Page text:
The Rev. Dr. D. William Faupel
May. 6, 2018
In today’s Gospel Jesus gives us advice on how to be a successful Church. As I reflected on what I would interpret and present as his advice this morning, I remember a story I heard when I was still in Bible College. A young reporter was given his first assignment to interview the most successful businessman in his city and write a human-interest story as to the secret of his success. He called the man and set up a time for the interview. When the time came, the young reporter got right to the point. “How did you do it,” he asked. “How did you make all your money?” “I glad you asked,” the businessman replied. “It’s a great story. When my wife and I got married, we started out with a roof over our head, some food in the pantry and a nickel to our name. “I took that nickel, went down to the grocery store and bought an apple. I brought it home, shined it up, and sold it for ten cents.” “What did you do then?” the reporter asked. “Well, the next day I took that dime and again went to the grocery store. This time I bought two apples, brought them home and sold them for twenty cents.” “I get it,” the young reporter said excitedly, “the next day you bought four apples for a nickel a piece and sold them for forty cents.” “No,” the businessman said, “that was what I was planning to do, but the next day my father-in-law died and left us a million bucks.”
The point of this story, of course, is that the businessman prospered, not because of his own ingenuity, but rather because he had the right connections! When I think of being connected, two images immediately flash is my mind. First, being plugged in, like vacuum sweeper to a wall socket. The second image of being connected is “networking.” You know what I mean. The advice I received in college was this: “Want to get ahead? Then plug in to the old boy’s network.” (Today, of course, that advice would go over like a lead balloon!)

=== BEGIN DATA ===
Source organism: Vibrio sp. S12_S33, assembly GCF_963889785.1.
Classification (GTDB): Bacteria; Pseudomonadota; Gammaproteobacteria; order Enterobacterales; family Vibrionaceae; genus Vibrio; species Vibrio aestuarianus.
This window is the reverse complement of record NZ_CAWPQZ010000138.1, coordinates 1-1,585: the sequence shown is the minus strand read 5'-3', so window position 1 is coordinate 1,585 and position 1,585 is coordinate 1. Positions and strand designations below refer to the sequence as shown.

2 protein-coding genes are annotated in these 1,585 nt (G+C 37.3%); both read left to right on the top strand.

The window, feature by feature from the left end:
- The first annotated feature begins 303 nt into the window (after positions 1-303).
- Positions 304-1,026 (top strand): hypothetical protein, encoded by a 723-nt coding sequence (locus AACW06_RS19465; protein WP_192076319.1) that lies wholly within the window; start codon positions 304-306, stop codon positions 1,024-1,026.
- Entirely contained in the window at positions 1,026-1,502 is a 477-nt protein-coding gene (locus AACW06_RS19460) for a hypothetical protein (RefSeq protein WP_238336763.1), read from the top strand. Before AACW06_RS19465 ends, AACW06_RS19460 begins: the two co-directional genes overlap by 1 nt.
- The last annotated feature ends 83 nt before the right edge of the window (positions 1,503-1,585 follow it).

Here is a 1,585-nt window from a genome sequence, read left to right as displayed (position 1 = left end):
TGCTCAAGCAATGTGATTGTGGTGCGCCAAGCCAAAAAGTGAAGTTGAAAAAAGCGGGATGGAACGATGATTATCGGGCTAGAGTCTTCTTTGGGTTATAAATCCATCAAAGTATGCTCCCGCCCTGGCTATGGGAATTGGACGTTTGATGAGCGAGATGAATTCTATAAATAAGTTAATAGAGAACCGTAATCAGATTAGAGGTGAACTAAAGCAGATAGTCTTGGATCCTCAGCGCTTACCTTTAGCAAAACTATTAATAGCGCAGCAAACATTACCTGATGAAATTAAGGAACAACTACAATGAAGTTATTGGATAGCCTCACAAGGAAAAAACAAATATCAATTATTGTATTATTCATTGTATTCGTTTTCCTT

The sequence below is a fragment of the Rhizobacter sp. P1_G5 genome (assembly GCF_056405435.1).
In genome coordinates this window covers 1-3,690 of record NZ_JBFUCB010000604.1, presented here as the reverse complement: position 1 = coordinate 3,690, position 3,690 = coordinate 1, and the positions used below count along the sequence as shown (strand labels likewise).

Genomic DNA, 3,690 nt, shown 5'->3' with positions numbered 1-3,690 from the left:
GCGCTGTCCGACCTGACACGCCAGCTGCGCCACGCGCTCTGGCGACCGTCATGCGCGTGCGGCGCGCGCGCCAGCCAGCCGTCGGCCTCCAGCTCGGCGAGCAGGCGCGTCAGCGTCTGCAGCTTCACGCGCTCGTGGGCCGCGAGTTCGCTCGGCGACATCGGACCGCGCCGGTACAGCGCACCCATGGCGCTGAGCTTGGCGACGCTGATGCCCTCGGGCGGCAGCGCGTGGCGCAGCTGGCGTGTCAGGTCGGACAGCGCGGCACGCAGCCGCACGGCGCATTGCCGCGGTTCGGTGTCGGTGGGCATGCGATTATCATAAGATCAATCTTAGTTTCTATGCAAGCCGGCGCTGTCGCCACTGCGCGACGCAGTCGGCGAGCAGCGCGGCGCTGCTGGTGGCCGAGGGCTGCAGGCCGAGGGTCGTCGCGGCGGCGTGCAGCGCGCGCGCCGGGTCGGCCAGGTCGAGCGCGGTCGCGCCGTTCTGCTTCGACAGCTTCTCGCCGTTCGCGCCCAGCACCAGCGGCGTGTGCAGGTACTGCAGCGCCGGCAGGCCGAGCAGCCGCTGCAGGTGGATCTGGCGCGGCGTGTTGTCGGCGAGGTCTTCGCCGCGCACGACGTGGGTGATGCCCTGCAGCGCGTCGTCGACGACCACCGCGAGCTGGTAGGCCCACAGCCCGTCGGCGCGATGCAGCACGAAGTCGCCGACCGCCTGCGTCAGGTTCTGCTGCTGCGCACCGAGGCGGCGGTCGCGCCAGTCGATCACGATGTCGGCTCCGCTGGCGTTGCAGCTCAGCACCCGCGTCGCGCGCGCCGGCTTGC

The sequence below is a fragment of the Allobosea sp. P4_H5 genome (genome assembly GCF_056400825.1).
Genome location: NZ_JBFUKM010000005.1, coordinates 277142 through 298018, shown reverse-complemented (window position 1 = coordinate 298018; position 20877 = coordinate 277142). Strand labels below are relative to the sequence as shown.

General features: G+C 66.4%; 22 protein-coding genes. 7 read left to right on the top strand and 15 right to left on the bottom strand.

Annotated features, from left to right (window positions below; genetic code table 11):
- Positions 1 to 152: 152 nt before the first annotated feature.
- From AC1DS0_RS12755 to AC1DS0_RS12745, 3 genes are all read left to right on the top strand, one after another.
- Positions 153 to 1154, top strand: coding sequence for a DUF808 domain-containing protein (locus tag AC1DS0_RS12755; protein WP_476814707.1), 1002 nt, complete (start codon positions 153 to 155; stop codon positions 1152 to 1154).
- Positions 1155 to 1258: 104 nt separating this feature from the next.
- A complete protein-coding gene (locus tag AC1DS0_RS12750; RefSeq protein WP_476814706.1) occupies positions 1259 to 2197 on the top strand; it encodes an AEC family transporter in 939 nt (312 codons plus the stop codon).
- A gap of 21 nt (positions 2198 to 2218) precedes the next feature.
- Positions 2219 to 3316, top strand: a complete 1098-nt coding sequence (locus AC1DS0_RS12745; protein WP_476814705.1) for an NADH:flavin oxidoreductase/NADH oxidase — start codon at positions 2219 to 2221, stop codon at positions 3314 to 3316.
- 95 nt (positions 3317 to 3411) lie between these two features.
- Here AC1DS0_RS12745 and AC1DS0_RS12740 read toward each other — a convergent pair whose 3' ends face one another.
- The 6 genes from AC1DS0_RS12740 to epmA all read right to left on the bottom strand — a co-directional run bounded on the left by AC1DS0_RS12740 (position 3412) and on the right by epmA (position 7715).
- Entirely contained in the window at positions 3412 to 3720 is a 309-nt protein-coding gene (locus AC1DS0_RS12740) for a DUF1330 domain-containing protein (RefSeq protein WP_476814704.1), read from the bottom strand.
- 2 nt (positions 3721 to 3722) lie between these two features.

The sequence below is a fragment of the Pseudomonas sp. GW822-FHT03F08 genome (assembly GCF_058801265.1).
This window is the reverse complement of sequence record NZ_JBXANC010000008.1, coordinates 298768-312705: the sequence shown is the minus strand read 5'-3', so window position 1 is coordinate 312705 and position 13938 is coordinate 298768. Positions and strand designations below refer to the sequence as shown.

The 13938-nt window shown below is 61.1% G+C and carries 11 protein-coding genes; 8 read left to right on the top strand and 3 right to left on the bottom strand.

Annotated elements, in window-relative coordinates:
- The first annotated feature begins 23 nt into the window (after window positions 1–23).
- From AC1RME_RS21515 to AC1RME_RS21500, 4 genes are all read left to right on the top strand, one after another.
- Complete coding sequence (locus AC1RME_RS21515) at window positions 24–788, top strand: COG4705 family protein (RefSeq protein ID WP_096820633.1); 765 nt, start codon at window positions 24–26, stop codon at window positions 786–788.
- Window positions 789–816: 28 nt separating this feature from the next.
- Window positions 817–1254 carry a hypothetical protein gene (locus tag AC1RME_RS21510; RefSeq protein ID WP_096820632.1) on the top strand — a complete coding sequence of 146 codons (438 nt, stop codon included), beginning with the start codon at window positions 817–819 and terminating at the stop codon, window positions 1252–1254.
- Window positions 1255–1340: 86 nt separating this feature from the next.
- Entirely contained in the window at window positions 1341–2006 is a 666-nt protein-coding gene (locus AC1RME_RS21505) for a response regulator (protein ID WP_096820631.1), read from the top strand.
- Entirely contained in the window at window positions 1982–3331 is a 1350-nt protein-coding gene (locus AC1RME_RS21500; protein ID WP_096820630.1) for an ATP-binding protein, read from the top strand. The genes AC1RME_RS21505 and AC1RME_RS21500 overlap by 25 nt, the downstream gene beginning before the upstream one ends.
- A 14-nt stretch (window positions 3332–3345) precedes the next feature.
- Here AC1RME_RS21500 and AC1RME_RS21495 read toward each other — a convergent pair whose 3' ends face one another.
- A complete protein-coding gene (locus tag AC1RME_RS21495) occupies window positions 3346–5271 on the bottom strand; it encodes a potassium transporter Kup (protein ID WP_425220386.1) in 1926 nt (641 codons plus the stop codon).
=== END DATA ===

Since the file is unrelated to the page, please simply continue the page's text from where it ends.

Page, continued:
In the first image, you are plugged into one power source. In the second image, the power source is collective as you are connected to one another. In either case you are not on your own. In our gospel reading today, our Lord ties these two images together. He says: If you keep my commandments you will abide in my love. That is like the vacuum cleaner begin plugged in to the power source. But what are the commandments he has asked us to keep? Does he mean the 10 commandments for example? He goes on to answer this question in the next sentence. “This is my commandment, that you love one another even as I have loved you.” Here we have the second image of being connected, “networking” as we, as the body of Christ, relate to one another out of love.
This is the Gospel of John’s expression of the Great Commandment. Matthew, Mark and Luke state it this way: “Thou shalt love the Lord thy God with all they heart, and with all thy soul, and with all they mind. This is the first and great commandment. And the second is like unto it. “Thou shalt love thy neighbor as thyself. On these two commandments hang all the law and the prophets.” If we follow these two commandments we will be a successful church. The question is how do we do it?
Our gospel reading today is a continuation of last’s week’s gospel. I often get frustrated by those who compiled our lectionary because the cutup passages that should be read together. Jesus gave this version of the Great Commandment in the context of saying: “I am the true vine and you are the branches. Those who abide in me and I in them will bear much fruit, because apart from me you can do nothing.” Once again, Jesus is using the image of being plugged in to the source of power.
It makes sense that Jesus would use such an image. He was speaking to a group of people living in a rural community who were familiar with the vine and its fruit which was a staple of their diet.
But there is also a deeper reason that Jesus used this vineyard imagery. Just like two weeks ago when he said in our gospel reading “I am the Good Shepherd,” the vineyard theme is a recurring image throughout the Old Testament.